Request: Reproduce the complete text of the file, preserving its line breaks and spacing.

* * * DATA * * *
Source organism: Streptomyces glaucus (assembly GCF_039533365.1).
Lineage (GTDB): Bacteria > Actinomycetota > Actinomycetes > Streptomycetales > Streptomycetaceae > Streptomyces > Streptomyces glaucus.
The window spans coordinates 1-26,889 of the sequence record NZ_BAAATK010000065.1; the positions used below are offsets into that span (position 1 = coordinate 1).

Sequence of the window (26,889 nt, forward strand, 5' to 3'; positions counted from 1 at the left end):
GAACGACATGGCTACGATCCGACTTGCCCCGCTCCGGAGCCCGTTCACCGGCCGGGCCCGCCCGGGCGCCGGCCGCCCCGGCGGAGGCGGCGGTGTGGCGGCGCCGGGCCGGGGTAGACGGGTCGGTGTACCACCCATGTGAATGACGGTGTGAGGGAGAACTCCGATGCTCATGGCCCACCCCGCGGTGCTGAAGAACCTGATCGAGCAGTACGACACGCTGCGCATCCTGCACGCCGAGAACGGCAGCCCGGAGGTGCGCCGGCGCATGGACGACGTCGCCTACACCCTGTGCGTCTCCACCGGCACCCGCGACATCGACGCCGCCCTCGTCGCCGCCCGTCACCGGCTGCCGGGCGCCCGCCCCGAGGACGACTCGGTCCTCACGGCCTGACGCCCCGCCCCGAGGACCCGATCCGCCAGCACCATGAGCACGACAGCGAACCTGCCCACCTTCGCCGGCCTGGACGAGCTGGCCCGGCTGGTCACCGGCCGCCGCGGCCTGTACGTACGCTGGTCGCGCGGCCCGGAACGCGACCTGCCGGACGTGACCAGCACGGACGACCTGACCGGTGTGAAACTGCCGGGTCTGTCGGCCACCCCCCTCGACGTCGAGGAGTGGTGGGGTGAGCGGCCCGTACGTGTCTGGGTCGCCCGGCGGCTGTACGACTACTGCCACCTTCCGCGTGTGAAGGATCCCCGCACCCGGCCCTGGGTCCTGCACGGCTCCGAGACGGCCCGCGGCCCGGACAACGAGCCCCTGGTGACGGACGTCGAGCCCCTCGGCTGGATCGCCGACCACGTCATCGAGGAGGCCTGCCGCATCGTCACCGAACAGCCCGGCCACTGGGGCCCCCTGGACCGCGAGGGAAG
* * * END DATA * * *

Source organism: Streptomyces glaucus (assembly GCF_039533365.1).
Lineage (GTDB): Bacteria > Actinomycetota > Actinomycetes > Streptomycetales > Streptomycetaceae > Streptomyces > Streptomyces glaucus.
The window spans coordinates 1-26,889 of the sequence record NZ_BAAATK010000065.1; the positions used below are offsets into that span (position 1 = coordinate 1).

Sequence of the window (26,889 nt, forward strand, 5' to 3'; positions counted from 1 at the left end):
GAACGACATGGCTACGATCCGACTTGCCCCGCTCCGGAGCCCGTTCACCGGCCGGGCCCGCCCGGGCGCCGGCCGCCCCGGCGGAGGCGGCGGTGTGGCGGCGCCGGGCCGGGGTAGACGGGTCGGTGTACCACCCATGTGAATGACGGTGTGAGGGAGAACTCCGATGCTCATGGCCCACCCCGCGGTGCTGAAGAACCTGATCGAGCAGTACGACACGCTGCGCATCCTGCACGCCGAGAACGGCAGCCCGGAGGTGCGCCGGCGCATGGACGACGTCGCCTACACCCTGTGCGTCTCCACCGGCACCCGCGACATCGACGCCGCCCTCGTCGCCGCCCGTCACCGGCTGCCGGGCGCCCGCCCCGAGGACGACTCGGTCCTCACGGCCTGACGCCCCGCCCCGAGGACCCGATCCGCCAGCACCATGAGCACGACAGCGAACCTGCCCACCTTCGCCGGCCTGGACGAGCTGGCCCGGCTGGTCACCGGCCGCCGCGGCCTGTACGTACGCTGGTCGCGCGGCCCGGAACGCGACCTGCCGGACGTGACCAGCACGGACGACCTGACCGGTGTGAAACTGCCGGGTCTGTCGGCCACCCCCCTCGACGTCGAGGAGTGGTGGGGTGAGCGGCCCGTACGTGTCTGGGTCGCCCGGCGGCTGTACGACTACTGCCACCTTCCGCGTGTGAAGGATCCCCGCACCCGGCCCTGGGTCCTGCACGGCTCCGAGACGGCCCGCGGCCCGGACAACGAGCCCCTGGTGACGGACGTCGAGCCCCTCGGCTGGATCGCCGACCACGTCATCGAGGAGGCCTGCCGCATCGTCACCGAACAGCCCGGCCACTGGGGCCCCCTGGACCGCGAGGGAAG